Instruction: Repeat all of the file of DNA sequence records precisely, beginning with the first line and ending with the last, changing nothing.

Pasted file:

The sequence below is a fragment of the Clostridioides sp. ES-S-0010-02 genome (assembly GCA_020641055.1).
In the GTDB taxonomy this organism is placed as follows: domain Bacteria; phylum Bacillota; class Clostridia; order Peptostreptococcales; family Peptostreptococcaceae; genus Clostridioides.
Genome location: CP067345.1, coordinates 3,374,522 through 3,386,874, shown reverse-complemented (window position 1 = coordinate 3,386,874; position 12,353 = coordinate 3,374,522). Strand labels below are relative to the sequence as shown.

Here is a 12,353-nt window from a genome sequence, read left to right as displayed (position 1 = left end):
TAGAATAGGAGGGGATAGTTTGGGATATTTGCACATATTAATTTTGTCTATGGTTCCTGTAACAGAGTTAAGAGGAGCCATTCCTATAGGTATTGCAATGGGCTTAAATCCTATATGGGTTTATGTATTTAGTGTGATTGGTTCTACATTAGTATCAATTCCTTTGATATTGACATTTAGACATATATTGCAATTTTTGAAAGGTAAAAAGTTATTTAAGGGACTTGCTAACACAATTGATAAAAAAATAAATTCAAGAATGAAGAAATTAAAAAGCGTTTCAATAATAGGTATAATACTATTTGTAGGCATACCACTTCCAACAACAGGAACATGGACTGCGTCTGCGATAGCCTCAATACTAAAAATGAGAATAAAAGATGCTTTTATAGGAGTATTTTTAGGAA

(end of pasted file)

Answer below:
The sequence below is a fragment of the Clostridioides sp. ES-S-0010-02 genome (assembly GCA_020641055.1).
In the GTDB taxonomy this organism is placed as follows: domain Bacteria; phylum Bacillota; class Clostridia; order Peptostreptococcales; family Peptostreptococcaceae; genus Clostridioides.
Genome location: CP067345.1, coordinates 3,374,522 through 3,386,874, shown reverse-complemented (window position 1 = coordinate 3,386,874; position 12,353 = coordinate 3,374,522). Strand labels below are relative to the sequence as shown.

Here is a 12,353-nt window from a genome sequence, read left to right as displayed (position 1 = left end):
TAGAATAGGAGGGGATAGTTTGGGATATTTGCACATATTAATTTTGTCTATGGTTCCTGTAACAGAGTTAAGAGGAGCCATTCCTATAGGTATTGCAATGGGCTTAAATCCTATATGGGTTTATGTATTTAGTGTGATTGGTTCTACATTAGTATCAATTCCTTTGATATTGACATTTAGACATATATTGCAATTTTTGAAAGGTAAAAAGTTATTTAAGGGACTTGCTAACACAATTGATAAAAAAATAAATTCAAGAATGAAGAAATTAAAAAGCGTTTCAATAATAGGTATAATACTATTTGTAGGCATACCACTTCCAACAACAGGAACATGGACTGCGTCTGCGATAGCCTCAATACTAAAAATGAGAATAAAAGATGCTTTTATAGGAGTATTTTTAGGAA